Vitex, sometimes confusingly called “summer lilac,” along with some other plants, is the shrub with glorious lavender blue flower spikes that is NOT buddleia. Growing in a spreading fashion with grayish-green, vaguely cannabis-looking foliage, vitex is borderline hardy here, so therefore slightly tricky. When conditions are not to its liking, it dies back and resprouts from the crown. Landscape-size cultivars as well as dwarf forms are available.
Those who visit Southern states have long been captivated by crape myrtles, the sinuous small trees and shrubs with the shining foliage, striking exfoliating bark effects, and unbelievable flower colors: white, lavender, pink, cerise, and purple. Crape myrtle breeding has also been an ongoing program at the U.S. National Arboretum, with many of its introductions given the names of Native American tribes. Dwarf forms suitable for containers and foundation plantings are now available.
August’s Big Four: Sauces
Vegetable gardens are abundant now; after all, that is what “harvest season” means, and we hope for bonita, blues, and bass. It is liberating to have everything one needs, right here at home. No anxieties about acquiring quality ingredients — say, great cucumbers, a bunch of basil, or really nice ripe tomatoes -— likely in winter to be expensive or lacking in freshness.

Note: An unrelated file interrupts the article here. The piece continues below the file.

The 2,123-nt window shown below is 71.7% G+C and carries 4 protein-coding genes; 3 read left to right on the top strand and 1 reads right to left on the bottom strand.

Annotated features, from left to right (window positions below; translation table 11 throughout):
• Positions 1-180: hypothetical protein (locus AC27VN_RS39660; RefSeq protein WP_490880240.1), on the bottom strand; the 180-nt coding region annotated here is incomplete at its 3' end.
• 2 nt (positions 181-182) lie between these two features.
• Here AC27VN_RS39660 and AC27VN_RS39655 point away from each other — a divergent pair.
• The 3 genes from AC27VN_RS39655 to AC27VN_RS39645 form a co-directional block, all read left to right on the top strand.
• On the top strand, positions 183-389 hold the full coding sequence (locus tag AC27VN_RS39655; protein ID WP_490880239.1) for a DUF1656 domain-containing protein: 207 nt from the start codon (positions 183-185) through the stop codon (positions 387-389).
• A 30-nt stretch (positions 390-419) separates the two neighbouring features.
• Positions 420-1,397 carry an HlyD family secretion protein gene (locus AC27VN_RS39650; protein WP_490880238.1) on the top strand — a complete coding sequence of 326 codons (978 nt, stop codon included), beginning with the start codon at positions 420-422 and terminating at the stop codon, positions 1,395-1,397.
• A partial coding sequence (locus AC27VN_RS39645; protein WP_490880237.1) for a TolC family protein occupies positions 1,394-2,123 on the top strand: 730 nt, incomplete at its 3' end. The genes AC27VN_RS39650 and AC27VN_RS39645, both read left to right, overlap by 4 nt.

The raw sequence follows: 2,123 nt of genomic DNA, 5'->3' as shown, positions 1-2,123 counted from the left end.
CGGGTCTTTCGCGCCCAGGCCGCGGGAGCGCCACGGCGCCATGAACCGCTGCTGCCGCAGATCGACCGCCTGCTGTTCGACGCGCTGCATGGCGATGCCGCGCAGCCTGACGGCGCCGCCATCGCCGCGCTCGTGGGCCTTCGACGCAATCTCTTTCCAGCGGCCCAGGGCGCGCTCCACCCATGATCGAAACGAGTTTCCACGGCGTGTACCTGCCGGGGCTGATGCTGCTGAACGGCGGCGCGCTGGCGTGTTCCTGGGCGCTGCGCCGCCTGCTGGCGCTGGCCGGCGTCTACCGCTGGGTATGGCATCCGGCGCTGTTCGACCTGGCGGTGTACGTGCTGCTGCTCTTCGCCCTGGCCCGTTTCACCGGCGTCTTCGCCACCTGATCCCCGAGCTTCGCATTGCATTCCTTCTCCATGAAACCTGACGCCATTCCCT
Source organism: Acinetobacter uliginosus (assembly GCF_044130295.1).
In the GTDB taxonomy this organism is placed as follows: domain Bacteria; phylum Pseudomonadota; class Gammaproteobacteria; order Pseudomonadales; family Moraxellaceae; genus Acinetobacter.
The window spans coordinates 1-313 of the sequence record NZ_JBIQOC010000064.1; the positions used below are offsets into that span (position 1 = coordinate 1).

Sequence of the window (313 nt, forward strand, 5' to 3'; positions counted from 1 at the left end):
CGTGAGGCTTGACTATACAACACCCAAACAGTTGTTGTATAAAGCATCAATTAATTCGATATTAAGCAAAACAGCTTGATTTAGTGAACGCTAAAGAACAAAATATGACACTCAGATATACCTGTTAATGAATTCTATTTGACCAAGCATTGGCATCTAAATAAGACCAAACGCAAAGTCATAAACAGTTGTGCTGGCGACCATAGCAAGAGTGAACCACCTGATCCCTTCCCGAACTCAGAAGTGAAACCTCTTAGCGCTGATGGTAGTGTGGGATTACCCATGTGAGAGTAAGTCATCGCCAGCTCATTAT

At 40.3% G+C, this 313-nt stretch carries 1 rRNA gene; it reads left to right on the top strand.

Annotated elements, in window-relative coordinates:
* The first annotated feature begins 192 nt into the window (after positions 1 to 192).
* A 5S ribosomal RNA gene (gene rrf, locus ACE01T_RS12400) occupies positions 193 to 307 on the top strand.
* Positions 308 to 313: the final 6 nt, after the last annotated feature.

Sauces are one way of enhancing the seasonal fare. Pistou is a standby of French cuisine. Try it; you will find many ways to use it in soups and vegetable dishes. Other versions of pistou incorporate a small amount of Parmesan cheese or are made with butter instead of olive oil, but this recipe is a simple introduction.
Pistou (pestou, or tomato-basil sauce): 2 ripe tomatoes, about half a pound; ¼ tsp. salt; 2 cloves garlic; 2 cups tightly packed packed fresh basil leaves; 2 Tbsp. olive oil; freshly ground pepper.